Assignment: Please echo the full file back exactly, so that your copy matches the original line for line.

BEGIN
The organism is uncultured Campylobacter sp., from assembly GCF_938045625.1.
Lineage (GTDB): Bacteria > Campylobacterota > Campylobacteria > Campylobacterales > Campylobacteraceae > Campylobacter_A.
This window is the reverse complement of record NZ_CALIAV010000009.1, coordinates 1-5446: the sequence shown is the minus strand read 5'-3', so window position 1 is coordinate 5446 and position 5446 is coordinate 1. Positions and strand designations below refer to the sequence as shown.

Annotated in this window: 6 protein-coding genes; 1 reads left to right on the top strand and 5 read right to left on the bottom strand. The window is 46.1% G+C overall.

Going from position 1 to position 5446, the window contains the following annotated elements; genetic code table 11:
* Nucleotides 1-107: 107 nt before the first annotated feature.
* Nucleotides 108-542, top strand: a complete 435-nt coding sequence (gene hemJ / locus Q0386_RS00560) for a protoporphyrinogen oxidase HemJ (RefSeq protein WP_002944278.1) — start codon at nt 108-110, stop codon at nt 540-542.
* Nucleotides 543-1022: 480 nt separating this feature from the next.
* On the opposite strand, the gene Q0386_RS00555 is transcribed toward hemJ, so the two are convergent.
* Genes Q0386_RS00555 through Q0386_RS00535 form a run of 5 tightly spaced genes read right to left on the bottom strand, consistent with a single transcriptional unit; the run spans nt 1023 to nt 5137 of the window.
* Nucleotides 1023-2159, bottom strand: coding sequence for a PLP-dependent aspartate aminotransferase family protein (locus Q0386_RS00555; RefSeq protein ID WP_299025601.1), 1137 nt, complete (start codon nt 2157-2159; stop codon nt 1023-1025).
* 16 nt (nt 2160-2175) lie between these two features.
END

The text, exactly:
The organism is uncultured Campylobacter sp., from assembly GCF_938045625.1.
Lineage (GTDB): Bacteria > Campylobacterota > Campylobacteria > Campylobacterales > Campylobacteraceae > Campylobacter_A.
This window is the reverse complement of record NZ_CALIAV010000009.1, coordinates 1-5446: the sequence shown is the minus strand read 5'-3', so window position 1 is coordinate 5446 and position 5446 is coordinate 1. Positions and strand designations below refer to the sequence as shown.

Annotated in this window: 6 protein-coding genes; 1 reads left to right on the top strand and 5 read right to left on the bottom strand. The window is 46.1% G+C overall.

Going from position 1 to position 5446, the window contains the following annotated elements; genetic code table 11:
* Nucleotides 1-107: 107 nt before the first annotated feature.
* Nucleotides 108-542, top strand: a complete 435-nt coding sequence (gene hemJ / locus Q0386_RS00560) for a protoporphyrinogen oxidase HemJ (RefSeq protein WP_002944278.1) — start codon at nt 108-110, stop codon at nt 540-542.
* Nucleotides 543-1022: 480 nt separating this feature from the next.
* On the opposite strand, the gene Q0386_RS00555 is transcribed toward hemJ, so the two are convergent.
* Genes Q0386_RS00555 through Q0386_RS00535 form a run of 5 tightly spaced genes read right to left on the bottom strand, consistent with a single transcriptional unit; the run spans nt 1023 to nt 5137 of the window.
* Nucleotides 1023-2159, bottom strand: coding sequence for a PLP-dependent aspartate aminotransferase family protein (locus Q0386_RS00555; RefSeq protein ID WP_299025601.1), 1137 nt, complete (start codon nt 2157-2159; stop codon nt 1023-1025).
* 16 nt (nt 2160-2175) lie between these two features.